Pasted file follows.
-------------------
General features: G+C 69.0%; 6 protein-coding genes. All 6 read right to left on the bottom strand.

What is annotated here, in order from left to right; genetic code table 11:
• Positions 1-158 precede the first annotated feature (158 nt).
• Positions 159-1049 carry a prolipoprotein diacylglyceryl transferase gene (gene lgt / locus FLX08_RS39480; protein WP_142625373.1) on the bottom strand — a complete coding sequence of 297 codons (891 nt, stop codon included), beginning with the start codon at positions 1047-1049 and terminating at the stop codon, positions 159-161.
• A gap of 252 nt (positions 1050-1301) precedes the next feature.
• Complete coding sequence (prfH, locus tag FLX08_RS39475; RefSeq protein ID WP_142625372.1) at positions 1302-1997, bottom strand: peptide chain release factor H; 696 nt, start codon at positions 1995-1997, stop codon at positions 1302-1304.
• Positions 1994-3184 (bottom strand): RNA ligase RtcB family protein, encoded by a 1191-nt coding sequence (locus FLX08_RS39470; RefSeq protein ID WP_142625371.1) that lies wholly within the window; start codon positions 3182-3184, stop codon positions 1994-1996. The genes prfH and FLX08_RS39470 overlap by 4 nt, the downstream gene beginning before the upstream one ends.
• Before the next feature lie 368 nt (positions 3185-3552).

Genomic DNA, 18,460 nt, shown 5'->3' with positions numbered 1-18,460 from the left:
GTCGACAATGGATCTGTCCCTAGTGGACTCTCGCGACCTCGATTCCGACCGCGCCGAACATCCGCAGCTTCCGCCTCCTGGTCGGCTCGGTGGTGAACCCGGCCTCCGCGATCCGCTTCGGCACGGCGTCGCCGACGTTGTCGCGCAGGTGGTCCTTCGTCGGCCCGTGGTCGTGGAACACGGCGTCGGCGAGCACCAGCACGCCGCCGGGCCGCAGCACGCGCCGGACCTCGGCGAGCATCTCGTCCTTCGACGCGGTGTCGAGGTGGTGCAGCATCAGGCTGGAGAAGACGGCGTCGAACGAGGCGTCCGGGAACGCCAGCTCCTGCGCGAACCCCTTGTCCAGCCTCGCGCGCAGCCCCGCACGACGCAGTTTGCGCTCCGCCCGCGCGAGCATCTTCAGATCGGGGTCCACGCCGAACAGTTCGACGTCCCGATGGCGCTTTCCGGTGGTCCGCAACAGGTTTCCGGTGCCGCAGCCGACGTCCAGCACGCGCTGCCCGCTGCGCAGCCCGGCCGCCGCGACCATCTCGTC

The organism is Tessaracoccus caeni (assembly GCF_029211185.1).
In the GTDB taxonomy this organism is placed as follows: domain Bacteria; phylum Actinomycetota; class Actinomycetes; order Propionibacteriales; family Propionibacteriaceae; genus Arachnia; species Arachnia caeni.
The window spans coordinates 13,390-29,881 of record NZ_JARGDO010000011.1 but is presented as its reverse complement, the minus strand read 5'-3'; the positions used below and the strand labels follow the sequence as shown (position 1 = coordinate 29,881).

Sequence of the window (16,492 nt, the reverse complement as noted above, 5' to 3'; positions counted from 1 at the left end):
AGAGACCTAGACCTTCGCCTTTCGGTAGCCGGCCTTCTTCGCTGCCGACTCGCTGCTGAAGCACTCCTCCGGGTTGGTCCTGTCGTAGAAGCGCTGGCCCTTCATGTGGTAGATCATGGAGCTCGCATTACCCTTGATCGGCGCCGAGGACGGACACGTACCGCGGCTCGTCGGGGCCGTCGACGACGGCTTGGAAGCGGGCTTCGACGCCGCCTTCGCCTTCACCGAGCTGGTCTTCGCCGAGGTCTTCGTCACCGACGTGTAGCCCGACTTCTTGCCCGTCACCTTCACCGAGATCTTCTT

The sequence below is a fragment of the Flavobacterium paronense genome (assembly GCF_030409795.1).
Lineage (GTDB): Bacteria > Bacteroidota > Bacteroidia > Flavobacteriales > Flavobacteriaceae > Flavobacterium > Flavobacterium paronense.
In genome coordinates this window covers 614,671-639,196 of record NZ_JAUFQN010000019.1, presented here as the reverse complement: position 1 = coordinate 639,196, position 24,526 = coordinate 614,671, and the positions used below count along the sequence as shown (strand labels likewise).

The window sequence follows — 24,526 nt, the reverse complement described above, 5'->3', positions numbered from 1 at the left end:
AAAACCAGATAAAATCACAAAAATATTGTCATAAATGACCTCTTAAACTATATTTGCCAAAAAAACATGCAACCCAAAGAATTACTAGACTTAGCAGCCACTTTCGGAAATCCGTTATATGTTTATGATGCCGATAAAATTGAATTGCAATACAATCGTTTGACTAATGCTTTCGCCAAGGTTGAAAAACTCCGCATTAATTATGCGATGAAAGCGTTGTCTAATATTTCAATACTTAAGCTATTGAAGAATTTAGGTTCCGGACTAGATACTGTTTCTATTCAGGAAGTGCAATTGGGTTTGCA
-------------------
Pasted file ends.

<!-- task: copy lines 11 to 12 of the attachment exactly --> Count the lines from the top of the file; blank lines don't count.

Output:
The organism is Tessaracoccus caeni (assembly GCF_029211185.1).
In the GTDB taxonomy this organism is placed as follows: domain Bacteria; phylum Actinomycetota; class Actinomycetes; order Propionibacteriales; family Propionibacteriaceae; genus Arachnia; species Arachnia caeni.